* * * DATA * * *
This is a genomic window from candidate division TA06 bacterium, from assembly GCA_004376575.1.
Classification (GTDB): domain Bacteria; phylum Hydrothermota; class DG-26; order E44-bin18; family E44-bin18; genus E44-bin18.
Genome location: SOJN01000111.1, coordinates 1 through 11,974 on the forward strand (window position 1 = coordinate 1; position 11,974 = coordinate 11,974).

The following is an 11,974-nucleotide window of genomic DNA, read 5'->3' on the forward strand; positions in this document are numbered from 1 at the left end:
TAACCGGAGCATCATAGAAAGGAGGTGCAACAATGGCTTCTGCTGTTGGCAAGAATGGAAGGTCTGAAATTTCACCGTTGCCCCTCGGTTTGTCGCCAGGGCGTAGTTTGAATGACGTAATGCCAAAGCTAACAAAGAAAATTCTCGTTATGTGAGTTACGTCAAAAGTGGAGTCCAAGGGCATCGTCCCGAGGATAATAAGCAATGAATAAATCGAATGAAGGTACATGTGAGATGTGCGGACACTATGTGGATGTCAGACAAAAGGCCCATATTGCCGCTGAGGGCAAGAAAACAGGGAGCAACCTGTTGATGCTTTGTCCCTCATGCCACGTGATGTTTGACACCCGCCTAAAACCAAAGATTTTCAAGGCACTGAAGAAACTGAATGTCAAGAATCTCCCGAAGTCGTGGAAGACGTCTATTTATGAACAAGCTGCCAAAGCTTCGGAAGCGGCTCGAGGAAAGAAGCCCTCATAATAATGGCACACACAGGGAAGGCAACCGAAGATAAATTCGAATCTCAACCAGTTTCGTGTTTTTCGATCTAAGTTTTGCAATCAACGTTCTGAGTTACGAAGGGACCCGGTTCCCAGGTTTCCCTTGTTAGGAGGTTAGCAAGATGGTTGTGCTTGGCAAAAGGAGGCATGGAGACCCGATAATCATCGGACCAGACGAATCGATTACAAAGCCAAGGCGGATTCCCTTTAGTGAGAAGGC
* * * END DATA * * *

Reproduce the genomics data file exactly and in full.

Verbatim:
This is a genomic window from candidate division TA06 bacterium, from assembly GCA_004376575.1.
Classification (GTDB): domain Bacteria; phylum Hydrothermota; class DG-26; order E44-bin18; family E44-bin18; genus E44-bin18.
Genome location: SOJN01000111.1, coordinates 1 through 11,974 on the forward strand (window position 1 = coordinate 1; position 11,974 = coordinate 11,974).

The following is an 11,974-nucleotide window of genomic DNA, read 5'->3' on the forward strand; positions in this document are numbered from 1 at the left end:
TAACCGGAGCATCATAGAAAGGAGGTGCAACAATGGCTTCTGCTGTTGGCAAGAATGGAAGGTCTGAAATTTCACCGTTGCCCCTCGGTTTGTCGCCAGGGCGTAGTTTGAATGACGTAATGCCAAAGCTAACAAAGAAAATTCTCGTTATGTGAGTTACGTCAAAAGTGGAGTCCAAGGGCATCGTCCCGAGGATAATAAGCAATGAATAAATCGAATGAAGGTACATGTGAGATGTGCGGACACTATGTGGATGTCAGACAAAAGGCCCATATTGCCGCTGAGGGCAAGAAAACAGGGAGCAACCTGTTGATGCTTTGTCCCTCATGCCACGTGATGTTTGACACCCGCCTAAAACCAAAGATTTTCAAGGCACTGAAGAAACTGAATGTCAAGAATCTCCCGAAGTCGTGGAAGACGTCTATTTATGAACAAGCTGCCAAAGCTTCGGAAGCGGCTCGAGGAAAGAAGCCCTCATAATAATGGCACACACAGGGAAGGCAACCGAAGATAAATTCGAATCTCAACCAGTTTCGTGTTTTTCGATCTAAGTTTTGCAATCAACGTTCTGAGTTACGAAGGGACCCGGTTCCCAGGTTTCCCTTGTTAGGAGGTTAGCAAGATGGTTGTGCTTGGCAAAAGGAGGCATGGAGACCCGATAATCATCGGACCAGACGAATCGATTACAAAGCCAAGGCGGATTCCCTTTAGTGAGAAGGC